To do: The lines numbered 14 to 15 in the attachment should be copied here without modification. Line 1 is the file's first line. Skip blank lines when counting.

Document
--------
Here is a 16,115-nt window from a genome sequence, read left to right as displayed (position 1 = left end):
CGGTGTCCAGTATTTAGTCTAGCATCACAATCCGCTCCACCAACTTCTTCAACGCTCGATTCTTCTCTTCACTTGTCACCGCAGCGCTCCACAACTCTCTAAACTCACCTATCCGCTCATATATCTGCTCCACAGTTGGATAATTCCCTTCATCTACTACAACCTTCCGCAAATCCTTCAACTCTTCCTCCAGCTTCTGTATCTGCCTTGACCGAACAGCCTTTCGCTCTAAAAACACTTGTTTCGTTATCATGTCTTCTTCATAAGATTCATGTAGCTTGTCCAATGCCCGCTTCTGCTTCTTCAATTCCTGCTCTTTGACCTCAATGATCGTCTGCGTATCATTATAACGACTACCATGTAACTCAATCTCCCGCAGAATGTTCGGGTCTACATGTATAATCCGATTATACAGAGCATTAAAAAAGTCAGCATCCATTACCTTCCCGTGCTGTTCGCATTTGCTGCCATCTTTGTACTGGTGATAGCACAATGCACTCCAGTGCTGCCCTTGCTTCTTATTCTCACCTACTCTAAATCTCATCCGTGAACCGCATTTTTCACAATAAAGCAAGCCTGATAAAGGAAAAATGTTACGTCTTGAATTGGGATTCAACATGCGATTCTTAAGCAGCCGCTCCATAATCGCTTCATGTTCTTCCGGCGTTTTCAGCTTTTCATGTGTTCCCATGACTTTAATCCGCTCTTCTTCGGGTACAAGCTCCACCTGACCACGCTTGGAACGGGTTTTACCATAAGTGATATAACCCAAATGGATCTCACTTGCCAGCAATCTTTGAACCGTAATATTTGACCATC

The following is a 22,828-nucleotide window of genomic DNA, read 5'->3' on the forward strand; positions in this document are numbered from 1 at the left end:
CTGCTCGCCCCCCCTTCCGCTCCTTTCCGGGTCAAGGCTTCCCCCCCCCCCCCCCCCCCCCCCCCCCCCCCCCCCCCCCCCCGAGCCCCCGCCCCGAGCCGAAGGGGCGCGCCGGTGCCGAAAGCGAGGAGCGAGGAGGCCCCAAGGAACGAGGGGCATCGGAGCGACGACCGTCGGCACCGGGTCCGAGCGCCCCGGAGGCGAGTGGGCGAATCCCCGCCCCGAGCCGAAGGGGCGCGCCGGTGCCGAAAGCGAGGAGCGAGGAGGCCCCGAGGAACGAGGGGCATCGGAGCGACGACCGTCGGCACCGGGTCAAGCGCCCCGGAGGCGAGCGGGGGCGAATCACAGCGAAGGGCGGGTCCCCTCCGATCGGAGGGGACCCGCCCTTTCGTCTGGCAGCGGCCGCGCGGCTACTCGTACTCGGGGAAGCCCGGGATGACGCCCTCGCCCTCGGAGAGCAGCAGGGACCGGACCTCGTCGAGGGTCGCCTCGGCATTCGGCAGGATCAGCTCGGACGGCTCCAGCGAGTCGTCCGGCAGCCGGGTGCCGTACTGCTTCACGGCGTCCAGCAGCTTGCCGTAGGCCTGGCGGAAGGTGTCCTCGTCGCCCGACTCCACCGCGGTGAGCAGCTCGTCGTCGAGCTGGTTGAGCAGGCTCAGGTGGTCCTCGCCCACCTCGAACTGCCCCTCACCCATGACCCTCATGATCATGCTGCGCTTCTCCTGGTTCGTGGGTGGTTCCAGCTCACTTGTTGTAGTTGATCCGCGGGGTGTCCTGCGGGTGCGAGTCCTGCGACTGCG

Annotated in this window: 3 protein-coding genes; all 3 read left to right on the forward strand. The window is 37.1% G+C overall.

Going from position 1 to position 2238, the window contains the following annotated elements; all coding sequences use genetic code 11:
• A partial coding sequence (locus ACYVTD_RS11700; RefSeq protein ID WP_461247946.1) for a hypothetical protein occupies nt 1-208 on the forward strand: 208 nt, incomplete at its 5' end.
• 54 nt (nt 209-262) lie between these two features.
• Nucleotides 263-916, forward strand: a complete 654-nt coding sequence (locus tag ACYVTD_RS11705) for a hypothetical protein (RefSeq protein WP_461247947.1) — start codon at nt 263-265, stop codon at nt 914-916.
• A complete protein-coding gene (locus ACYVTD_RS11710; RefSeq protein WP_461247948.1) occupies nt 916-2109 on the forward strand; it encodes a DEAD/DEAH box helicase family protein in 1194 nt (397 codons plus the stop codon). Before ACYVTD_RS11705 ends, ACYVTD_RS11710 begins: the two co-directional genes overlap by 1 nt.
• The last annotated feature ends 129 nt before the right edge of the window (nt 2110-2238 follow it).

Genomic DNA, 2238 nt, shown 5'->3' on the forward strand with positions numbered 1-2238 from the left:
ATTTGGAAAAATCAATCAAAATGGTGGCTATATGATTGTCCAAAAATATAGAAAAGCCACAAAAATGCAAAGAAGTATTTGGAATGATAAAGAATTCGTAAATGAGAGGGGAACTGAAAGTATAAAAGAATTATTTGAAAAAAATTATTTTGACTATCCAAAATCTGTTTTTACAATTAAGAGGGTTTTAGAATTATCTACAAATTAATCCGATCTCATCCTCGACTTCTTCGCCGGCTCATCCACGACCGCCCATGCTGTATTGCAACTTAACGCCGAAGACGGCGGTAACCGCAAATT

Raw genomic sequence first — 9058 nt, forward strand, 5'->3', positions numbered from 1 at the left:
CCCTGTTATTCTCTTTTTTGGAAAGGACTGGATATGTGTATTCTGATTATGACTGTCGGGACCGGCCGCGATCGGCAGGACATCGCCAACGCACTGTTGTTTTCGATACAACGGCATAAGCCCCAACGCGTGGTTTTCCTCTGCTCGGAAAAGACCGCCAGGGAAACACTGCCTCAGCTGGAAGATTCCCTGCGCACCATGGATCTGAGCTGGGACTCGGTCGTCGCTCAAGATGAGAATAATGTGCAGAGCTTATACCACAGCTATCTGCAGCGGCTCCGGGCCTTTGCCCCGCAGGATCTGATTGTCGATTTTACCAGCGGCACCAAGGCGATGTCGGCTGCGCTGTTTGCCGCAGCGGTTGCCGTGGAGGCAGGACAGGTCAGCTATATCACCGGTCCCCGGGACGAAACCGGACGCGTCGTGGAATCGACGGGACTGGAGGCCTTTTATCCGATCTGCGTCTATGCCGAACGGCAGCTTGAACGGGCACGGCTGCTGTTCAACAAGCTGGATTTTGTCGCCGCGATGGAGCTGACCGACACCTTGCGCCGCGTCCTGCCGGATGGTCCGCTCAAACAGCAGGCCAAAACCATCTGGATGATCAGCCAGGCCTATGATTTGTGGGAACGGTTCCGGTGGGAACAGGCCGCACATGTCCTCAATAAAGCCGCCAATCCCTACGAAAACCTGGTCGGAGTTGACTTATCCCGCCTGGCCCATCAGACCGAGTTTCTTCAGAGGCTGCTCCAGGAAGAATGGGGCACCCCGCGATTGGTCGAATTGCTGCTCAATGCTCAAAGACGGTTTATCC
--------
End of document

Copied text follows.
Raw genomic sequence first — 9058 nt, forward strand, 5'->3', positions numbered from 1 at the left:
CCCTGTTATTCTCTTTTTTGGAAAGGACTGGATATGTGTATTCTGATTATGACTGTCGGGACCGGCCGCGATCGGCAGGACATCGCCAACGCACTGTTGTTTTCGATACAACGGCATAAGCCCCAACGCGTGGTTTTCCTCTGCTCGGAAAAGACCGCCAGGGAAACACTGCCTCAGCTGGAAGATTCCCTGCGCACCATGGATCTGAGCTGGGACTCGGTCGTCGCTCAAGATGAGAATAATGTGCAGAGCTTATACCACAGCTATCTGCAGCGGCTCCGGGCCTTTGCCCCGCAGGATCTGATTGTCGATTTTACCAGCGGCACCAAGGCGATGTCGGCTGCGCTGTTTGCCGCAGCGGTTGCCGTGGAGGCAGGACAGGTCAGCTATATCACCGGTCCCCGGGACGAAACCGGACGCGTCGTGGAATCGACGGGACTGGAGGCCTTTTATCCGATCTGCGTCTATGCCGAACGGCAGCTTGAACGGGCACGGCTGCTGTTCAACAAGCTGGATTTTGTCGCCGCGATGGAGCTGACCGACACCTTGCGCCGCGTCCTGCCGGATGGTCCGCTCAAACAGCAGGCCAAAACCATCTGGATGATCAGCCAGGCCTATGATTTGTGGGAACGGTTCCGGTGGGAACAGGCCGCACATGTCCTCAATAAAGCCGCCAATCCCTACGAAAACCTGGTCGGAGTTGACTTATCCCGCCTGGCCCATCAGACCGAGTTTCTTCAGAGGCTGCTCCAGGAAGAATGGGGCACCCCGCGATTGGTCGAATTGCTGCTCAATGCTCAAAGACGGTTTATCC